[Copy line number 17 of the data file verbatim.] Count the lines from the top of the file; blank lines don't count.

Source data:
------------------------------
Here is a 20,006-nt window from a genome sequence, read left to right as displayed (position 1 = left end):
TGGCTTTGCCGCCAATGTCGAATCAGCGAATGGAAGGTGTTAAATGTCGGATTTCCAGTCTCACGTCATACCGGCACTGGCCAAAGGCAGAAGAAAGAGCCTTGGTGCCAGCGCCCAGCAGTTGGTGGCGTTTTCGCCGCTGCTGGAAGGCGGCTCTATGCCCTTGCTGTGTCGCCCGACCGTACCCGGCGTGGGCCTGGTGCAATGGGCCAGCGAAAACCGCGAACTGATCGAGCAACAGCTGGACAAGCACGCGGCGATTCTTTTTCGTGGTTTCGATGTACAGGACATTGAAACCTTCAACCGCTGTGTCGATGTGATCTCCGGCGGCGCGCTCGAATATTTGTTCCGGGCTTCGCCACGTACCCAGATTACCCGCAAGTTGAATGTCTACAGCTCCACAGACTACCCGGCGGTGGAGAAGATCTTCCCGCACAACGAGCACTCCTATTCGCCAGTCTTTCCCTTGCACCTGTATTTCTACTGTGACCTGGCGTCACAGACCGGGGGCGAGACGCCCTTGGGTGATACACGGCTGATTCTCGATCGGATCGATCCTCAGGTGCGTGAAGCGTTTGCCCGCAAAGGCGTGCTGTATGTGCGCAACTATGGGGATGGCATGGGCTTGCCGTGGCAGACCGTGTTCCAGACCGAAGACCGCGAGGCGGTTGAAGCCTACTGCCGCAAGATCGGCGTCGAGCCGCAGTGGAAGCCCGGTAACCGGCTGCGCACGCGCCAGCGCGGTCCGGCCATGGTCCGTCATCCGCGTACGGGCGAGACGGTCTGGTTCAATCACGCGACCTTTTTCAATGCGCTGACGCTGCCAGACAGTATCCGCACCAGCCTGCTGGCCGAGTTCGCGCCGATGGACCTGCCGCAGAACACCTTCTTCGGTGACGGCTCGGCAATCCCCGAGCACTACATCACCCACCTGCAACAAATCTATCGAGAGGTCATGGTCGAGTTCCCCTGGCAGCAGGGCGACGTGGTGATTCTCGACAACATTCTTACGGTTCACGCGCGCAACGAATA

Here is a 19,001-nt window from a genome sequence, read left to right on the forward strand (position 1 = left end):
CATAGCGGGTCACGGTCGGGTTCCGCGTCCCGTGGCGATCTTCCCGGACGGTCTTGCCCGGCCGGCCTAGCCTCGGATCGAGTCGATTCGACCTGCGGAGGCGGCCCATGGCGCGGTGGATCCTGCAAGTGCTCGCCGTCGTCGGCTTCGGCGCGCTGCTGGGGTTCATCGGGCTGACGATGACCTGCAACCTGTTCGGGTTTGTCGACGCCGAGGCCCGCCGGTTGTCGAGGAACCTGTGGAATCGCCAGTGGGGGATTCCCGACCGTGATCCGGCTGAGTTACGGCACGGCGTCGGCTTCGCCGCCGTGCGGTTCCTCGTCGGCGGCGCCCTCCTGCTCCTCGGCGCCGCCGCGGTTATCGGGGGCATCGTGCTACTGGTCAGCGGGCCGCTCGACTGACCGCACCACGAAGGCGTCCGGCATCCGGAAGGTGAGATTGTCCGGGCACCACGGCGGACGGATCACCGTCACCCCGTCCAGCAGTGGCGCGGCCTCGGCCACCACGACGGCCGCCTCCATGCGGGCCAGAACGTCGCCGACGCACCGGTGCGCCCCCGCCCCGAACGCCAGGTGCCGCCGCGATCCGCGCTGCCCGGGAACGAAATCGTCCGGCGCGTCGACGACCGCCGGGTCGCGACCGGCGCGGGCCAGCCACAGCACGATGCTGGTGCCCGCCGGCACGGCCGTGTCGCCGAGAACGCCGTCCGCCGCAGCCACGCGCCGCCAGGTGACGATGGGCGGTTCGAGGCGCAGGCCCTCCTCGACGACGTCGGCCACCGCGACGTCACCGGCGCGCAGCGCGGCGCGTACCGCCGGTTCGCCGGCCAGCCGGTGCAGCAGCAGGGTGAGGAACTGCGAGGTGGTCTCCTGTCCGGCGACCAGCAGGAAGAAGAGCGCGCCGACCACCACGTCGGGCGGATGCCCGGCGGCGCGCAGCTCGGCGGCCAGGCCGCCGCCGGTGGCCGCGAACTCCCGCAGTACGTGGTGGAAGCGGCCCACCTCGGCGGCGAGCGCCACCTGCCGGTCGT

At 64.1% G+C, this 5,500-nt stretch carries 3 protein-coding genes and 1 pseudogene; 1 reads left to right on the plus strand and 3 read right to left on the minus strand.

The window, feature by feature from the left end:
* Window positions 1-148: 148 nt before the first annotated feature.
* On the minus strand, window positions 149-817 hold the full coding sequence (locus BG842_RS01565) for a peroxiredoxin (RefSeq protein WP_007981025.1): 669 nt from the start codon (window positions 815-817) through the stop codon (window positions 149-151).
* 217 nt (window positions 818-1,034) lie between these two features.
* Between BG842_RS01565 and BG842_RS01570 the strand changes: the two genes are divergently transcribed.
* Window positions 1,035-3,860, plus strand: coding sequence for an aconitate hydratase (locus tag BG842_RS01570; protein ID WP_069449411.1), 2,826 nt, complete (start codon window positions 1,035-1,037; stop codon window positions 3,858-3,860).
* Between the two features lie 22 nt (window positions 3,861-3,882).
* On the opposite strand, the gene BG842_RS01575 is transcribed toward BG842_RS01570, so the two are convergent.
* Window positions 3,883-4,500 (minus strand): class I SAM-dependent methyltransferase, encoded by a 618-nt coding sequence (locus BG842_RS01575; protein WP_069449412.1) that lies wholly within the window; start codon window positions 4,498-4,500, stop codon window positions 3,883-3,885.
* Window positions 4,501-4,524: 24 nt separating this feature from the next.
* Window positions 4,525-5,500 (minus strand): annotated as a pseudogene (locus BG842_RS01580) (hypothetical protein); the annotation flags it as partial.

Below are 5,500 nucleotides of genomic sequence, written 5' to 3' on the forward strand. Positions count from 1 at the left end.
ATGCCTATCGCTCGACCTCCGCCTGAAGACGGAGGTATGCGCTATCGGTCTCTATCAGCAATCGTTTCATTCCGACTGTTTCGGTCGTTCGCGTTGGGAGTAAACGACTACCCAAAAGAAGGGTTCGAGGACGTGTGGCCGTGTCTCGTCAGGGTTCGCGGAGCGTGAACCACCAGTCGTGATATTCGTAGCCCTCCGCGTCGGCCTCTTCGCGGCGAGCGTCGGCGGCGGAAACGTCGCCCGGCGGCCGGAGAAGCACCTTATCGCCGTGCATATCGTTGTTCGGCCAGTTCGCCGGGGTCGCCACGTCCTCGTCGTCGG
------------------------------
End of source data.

Below are 5,500 nucleotides of genomic sequence, written 5' to 3' on the forward strand. Positions count from 1 at the left end.